Most of the time, couples cannot settle or resolve their issues and differences; thus, they resort to non-adversarial means such as mediation. Individually, collectively or through a family law lawyer, couples can approach the Courts and give complete discretion to a judge to make the decision for them to better their relationship.
Occasionally, all issues can be resolved privately, apart from parenting and decision-making responsibilities for the children or what will happen to the family or matrimonial home. For this, the parties may go to court and ask the judge to resolve their dispute.
TYPES OF COURTS
Three types of courts in Ontario deal with matters pertaining to Family Law: The Family Court branch of the Superior Court of Justice, the Superior Court of Justice, and the Ontario Court of Justice.
The Family Court of the Superior Court of Justice handles all family law cases in some localities. All family law issues, such as divorce, custody, access, property division, adoption, and child protection, are handled by this Court.
In some localities, the latter two courts deal with certain family law matters. The parties need to determine who can handle the family law matter, disagreement, or dispute that needs to be resolved.
The parties must reach out to the Superior Court of Justice for divorce, decision-making, parenting time or spousal/child support issues. Additionally, matters pertaining to equalizing shared assets such as the matrimonial home, joint bank accounts, etc., are also settled here.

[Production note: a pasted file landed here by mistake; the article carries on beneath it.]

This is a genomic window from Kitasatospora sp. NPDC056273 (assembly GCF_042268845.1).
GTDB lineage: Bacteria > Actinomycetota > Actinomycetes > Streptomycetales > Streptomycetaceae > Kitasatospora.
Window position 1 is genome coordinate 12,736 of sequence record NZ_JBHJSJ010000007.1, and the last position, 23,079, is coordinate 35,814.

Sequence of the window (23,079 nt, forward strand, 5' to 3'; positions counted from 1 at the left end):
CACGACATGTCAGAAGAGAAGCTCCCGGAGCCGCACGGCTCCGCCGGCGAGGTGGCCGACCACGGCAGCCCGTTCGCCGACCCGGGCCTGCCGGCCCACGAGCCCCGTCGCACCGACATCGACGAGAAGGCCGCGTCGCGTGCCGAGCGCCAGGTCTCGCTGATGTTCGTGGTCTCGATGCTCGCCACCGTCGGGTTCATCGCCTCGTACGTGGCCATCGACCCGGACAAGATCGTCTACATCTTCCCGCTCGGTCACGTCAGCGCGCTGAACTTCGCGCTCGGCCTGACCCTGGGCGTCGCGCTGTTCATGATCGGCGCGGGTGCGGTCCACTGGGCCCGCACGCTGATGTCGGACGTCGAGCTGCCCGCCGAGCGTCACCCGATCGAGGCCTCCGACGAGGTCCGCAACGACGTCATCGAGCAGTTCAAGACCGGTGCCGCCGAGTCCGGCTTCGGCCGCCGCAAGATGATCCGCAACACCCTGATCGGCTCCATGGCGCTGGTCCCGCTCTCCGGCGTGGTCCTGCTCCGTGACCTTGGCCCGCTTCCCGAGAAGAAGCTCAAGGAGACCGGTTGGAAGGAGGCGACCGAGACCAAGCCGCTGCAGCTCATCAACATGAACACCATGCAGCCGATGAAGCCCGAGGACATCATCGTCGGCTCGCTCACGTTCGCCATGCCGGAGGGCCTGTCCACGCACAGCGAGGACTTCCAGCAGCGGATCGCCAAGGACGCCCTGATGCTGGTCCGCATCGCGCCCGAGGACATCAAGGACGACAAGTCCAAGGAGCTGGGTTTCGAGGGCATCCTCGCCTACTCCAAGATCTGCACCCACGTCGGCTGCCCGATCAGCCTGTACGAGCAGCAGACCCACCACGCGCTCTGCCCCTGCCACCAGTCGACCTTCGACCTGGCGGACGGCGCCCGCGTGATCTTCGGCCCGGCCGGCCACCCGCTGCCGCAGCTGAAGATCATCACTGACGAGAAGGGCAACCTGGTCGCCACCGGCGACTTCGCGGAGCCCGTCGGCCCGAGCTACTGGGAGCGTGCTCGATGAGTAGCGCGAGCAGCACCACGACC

The parties must reach out to the Ontario Court of Justice for issues where the couple does not want a divorce but wishes to request support payments or settle disagreements regarding decision-making responsibility or visitation time. This court can also hear instances involving adoption and child protection.
A qualified family law lawyer can be the best to give case-by-case advice on which court to contact about the matter.
DUTIES OF THE COURT – HOW TO TACKLE THE PROBABLITIES OF RECONCIALIATION IN DIVORCE CASES?
Statutes impose obligations on the court. Before evaluating the evidence in a divorce case, the court has to be certain that there is no chance of the spouses getting back together or reconciling unless the situation is so extreme that it would be manifestly inappropriate.
If the court determines at any point of a divorce proceeding that there is a chance of reconciliation from one or both parties based on the facts of the case, the evidence, or their respective attitudes, the court has a duty to:
(a) adjourn the proceeding to confer a chance to the spouses to accomplish a reconciliation (14 days is typically the adjournment period); and
(b) with the consent of the spouses or at the court’s discretion, appoint an experienced or trained person in marriage counselling or guidance, or extenuating circumstances, any other person who may assist the spouses in achieving reconciliation.
After fulfilling the duties mentioned above, When the court decides that the divorce is to be granted, it is bound to ensure sensible arrangements for supporting any child of the marriage. With reference to the applicable guidelines, divorce is not granted until such arrangements are made.
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